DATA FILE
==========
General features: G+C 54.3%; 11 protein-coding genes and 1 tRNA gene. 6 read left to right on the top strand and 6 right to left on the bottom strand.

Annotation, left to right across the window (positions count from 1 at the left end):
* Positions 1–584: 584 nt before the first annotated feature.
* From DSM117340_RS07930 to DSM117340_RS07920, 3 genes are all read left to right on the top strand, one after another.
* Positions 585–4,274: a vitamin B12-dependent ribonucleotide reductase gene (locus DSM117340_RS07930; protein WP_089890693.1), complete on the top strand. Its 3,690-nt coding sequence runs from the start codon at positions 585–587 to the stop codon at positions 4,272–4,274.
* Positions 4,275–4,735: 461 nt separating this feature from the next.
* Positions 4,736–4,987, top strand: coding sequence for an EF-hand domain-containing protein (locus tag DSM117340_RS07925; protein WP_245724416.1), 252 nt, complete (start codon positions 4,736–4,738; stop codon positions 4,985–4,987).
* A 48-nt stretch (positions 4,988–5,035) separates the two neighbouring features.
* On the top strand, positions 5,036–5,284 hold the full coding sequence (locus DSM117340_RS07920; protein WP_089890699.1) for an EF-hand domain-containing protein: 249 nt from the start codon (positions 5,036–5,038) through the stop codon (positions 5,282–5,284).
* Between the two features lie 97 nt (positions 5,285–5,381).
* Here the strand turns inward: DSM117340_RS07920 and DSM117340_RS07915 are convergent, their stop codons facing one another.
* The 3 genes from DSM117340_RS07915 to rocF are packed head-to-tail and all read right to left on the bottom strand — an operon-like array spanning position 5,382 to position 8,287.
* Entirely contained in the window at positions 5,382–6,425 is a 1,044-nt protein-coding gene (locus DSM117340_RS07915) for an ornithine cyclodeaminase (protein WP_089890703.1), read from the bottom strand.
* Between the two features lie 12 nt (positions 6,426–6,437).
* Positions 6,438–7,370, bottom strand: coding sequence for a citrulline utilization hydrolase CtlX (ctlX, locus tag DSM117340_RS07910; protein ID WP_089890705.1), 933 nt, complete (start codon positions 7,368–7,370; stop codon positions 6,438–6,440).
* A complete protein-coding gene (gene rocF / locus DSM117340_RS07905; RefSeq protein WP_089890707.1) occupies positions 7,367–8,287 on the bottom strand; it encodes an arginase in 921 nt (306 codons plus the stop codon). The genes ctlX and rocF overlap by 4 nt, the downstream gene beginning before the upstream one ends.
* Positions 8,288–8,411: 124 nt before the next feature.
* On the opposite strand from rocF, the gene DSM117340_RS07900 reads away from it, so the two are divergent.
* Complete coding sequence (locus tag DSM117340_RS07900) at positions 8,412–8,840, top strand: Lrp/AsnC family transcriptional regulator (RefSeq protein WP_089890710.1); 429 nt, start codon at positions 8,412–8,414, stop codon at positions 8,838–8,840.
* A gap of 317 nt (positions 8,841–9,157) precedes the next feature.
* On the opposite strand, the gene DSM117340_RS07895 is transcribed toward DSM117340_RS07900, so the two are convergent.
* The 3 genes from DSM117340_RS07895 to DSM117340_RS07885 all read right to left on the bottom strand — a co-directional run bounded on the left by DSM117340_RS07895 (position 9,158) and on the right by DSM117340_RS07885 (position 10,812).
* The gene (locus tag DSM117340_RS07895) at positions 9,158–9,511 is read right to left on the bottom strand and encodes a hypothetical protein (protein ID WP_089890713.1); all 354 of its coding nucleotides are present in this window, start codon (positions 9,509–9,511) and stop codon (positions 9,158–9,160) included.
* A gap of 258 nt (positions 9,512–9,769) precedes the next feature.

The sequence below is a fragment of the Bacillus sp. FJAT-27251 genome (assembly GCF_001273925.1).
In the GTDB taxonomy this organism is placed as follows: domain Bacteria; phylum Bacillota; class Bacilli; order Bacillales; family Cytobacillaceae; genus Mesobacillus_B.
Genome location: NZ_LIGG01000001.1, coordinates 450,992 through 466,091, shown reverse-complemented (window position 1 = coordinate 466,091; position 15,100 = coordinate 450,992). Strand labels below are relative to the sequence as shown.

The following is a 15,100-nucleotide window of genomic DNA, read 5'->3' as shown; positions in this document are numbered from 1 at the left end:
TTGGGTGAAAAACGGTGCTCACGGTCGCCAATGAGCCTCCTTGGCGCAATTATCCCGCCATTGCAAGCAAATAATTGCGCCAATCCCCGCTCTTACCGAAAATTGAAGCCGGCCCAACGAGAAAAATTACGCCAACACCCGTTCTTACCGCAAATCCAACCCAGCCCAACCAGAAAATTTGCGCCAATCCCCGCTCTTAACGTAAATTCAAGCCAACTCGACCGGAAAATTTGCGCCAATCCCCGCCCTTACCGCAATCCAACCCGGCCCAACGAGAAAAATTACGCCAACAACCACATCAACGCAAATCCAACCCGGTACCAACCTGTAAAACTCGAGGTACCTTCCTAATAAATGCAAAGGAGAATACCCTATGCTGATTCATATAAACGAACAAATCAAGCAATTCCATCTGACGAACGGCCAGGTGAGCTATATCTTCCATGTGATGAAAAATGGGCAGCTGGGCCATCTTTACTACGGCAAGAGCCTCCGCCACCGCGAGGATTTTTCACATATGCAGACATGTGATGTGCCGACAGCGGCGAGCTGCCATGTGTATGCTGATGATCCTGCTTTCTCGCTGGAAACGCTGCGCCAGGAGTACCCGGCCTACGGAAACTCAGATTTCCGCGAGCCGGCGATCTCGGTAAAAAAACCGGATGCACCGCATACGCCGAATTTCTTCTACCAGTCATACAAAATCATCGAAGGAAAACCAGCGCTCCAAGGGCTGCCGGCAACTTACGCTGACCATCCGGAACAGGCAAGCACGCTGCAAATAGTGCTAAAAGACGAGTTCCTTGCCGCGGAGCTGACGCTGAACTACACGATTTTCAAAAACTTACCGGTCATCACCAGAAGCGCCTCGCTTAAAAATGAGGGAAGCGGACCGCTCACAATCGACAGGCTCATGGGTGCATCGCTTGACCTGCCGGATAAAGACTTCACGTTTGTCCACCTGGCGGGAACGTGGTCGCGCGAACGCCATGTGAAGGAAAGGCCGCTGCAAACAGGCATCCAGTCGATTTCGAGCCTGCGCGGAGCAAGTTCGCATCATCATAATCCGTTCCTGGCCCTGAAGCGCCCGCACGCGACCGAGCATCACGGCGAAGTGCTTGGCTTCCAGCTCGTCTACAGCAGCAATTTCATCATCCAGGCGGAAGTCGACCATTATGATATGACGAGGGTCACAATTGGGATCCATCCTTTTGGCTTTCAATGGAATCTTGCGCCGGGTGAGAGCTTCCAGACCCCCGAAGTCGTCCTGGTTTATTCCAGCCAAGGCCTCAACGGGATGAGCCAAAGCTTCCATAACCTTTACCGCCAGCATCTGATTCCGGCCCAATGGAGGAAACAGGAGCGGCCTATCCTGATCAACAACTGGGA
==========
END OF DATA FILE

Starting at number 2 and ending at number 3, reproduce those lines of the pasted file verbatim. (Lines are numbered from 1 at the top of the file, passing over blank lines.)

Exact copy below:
Annotation, left to right across the window (positions count from 1 at the left end):
* Positions 1–584: 584 nt before the first annotated feature.